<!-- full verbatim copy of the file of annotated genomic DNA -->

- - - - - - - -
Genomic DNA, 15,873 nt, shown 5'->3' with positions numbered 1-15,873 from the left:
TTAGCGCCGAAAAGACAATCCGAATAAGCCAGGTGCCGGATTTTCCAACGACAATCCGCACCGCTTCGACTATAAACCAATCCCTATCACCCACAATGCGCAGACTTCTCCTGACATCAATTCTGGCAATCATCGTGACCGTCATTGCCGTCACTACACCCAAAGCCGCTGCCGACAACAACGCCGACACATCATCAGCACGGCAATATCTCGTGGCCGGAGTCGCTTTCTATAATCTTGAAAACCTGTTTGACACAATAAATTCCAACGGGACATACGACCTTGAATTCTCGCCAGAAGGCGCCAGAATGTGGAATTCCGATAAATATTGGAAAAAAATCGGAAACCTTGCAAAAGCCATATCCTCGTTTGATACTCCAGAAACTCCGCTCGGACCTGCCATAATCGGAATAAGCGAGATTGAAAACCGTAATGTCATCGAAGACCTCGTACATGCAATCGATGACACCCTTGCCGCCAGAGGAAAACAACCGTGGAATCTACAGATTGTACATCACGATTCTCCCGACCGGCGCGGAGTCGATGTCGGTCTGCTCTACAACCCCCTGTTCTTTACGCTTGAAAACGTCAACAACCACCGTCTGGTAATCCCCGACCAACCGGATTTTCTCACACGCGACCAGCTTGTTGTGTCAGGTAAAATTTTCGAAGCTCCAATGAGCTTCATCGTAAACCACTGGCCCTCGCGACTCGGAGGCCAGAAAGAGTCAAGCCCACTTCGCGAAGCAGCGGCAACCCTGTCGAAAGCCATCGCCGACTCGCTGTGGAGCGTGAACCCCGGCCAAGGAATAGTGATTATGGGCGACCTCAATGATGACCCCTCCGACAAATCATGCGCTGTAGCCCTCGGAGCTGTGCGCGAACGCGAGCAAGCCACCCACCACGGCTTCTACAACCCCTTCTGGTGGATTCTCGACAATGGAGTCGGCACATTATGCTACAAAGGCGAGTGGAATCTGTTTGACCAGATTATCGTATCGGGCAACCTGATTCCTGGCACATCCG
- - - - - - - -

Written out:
Genomic DNA, 15,873 nt, shown 5'->3' with positions numbered 1-15,873 from the left:
TTAGCGCCGAAAAGACAATCCGAATAAGCCAGGTGCCGGATTTTCCAACGACAATCCGCACCGCTTCGACTATAAACCAATCCCTATCACCCACAATGCGCAGACTTCTCCTGACATCAATTCTGGCAATCATCGTGACCGTCATTGCCGTCACTACACCCAAAGCCGCTGCCGACAACAACGCCGACACATCATCAGCACGGCAATATCTCGTGGCCGGAGTCGCTTTCTATAATCTTGAAAACCTGTTTGACACAATAAATTCCAACGGGACATACGACCTTGAATTCTCGCCAGAAGGCGCCAGAATGTGGAATTCCGATAAATATTGGAAAAAAATCGGAAACCTTGCAAAAGCCATATCCTCGTTTGATACTCCAGAAACTCCGCTCGGACCTGCCATAATCGGAATAAGCGAGATTGAAAACCGTAATGTCATCGAAGACCTCGTACATGCAATCGATGACACCCTTGCCGCCAGAGGAAAACAACCGTGGAATCTACAGATTGTACATCACGATTCTCCCGACCGGCGCGGAGTCGATGTCGGTCTGCTCTACAACCCCCTGTTCTTTACGCTTGAAAACGTCAACAACCACCGTCTGGTAATCCCCGACCAACCGGATTTTCTCACACGCGACCAGCTTGTTGTGTCAGGTAAAATTTTCGAAGCTCCAATGAGCTTCATCGTAAACCACTGGCCCTCGCGACTCGGAGGCCAGAAAGAGTCAAGCCCACTTCGCGAAGCAGCGGCAACCCTGTCGAAAGCCATCGCCGACTCGCTGTGGAGCGTGAACCCCGGCCAAGGAATAGTGATTATGGGCGACCTCAATGATGACCCCTCCGACAAATCATGCGCTGTAGCCCTCGGAGCTGTGCGCGAACGCGAGCAAGCCACCCACCACGGCTTCTACAACCCCTTCTGGTGGATTCTCGACAATGGAGTCGGCACATTATGCTACAAAGGCGAGTGGAATCTGTTTGACCAGATTATCGTATCGGGCAACCTGATTCCTGGCACATCCG